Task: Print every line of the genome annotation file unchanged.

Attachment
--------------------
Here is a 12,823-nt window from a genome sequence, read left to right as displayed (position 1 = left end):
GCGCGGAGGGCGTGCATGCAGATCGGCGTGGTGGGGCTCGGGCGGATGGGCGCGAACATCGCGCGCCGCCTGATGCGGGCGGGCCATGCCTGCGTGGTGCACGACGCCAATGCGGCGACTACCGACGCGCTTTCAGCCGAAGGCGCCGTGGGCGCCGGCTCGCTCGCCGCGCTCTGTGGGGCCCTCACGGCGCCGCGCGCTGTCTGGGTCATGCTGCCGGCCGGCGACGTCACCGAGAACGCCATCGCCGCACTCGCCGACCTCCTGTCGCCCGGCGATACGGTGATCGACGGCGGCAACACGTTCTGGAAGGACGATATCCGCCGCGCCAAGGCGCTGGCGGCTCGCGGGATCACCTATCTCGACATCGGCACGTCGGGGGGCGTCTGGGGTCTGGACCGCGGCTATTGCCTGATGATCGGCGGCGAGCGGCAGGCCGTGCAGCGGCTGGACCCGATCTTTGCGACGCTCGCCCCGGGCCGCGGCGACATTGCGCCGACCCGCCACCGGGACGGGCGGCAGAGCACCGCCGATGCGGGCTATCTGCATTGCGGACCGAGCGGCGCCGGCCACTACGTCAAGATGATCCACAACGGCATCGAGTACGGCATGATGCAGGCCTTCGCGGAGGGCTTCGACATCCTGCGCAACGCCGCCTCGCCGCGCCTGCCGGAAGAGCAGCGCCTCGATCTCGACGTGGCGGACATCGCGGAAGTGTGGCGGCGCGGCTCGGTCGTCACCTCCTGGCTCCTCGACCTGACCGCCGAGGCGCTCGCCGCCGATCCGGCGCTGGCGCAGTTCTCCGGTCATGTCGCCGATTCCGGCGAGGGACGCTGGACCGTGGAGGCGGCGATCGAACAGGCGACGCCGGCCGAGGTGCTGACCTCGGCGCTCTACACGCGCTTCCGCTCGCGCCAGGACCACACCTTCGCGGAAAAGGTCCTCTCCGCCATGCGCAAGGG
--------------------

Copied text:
Here is a 12,823-nt window from a genome sequence, read left to right as displayed (position 1 = left end):
GCGCGGAGGGCGTGCATGCAGATCGGCGTGGTGGGGCTCGGGCGGATGGGCGCGAACATCGCGCGCCGCCTGATGCGGGCGGGCCATGCCTGCGTGGTGCACGACGCCAATGCGGCGACTACCGACGCGCTTTCAGCCGAAGGCGCCGTGGGCGCCGGCTCGCTCGCCGCGCTCTGTGGGGCCCTCACGGCGCCGCGCGCTGTCTGGGTCATGCTGCCGGCCGGCGACGTCACCGAGAACGCCATCGCCGCACTCGCCGACCTCCTGTCGCCCGGCGATACGGTGATCGACGGCGGCAACACGTTCTGGAAGGACGATATCCGCCGCGCCAAGGCGCTGGCGGCTCGCGGGATCACCTATCTCGACATCGGCACGTCGGGGGGCGTCTGGGGTCTGGACCGCGGCTATTGCCTGATGATCGGCGGCGAGCGGCAGGCCGTGCAGCGGCTGGACCCGATCTTTGCGACGCTCGCCCCGGGCCGCGGCGACATTGCGCCGACCCGCCACCGGGACGGGCGGCAGAGCACCGCCGATGCGGGCTATCTGCATTGCGGACCGAGCGGCGCCGGCCACTACGTCAAGATGATCCACAACGGCATCGAGTACGGCATGATGCAGGCCTTCGCGGAGGGCTTCGACATCCTGCGCAACGCCGCCTCGCCGCGCCTGCCGGAAGAGCAGCGCCTCGATCTCGACGTGGCGGACATCGCGGAAGTGTGGCGGCGCGGCTCGGTCGTCACCTCCTGGCTCCTCGACCTGACCGCCGAGGCGCTCGCCGCCGATCCGGCGCTGGCGCAGTTCTCCGGTCATGTCGCCGATTCCGGCGAGGGACGCTGGACCGTGGAGGCGGCGATCGAACAGGCGACGCCGGCCGAGGTGCTGACCTCGGCGCTCTACACGCGCTTCCGCTCGCGCCAGGACCACACCTTCGCGGAAAAGGTCCTCTCCGCCATGCGCAAGGG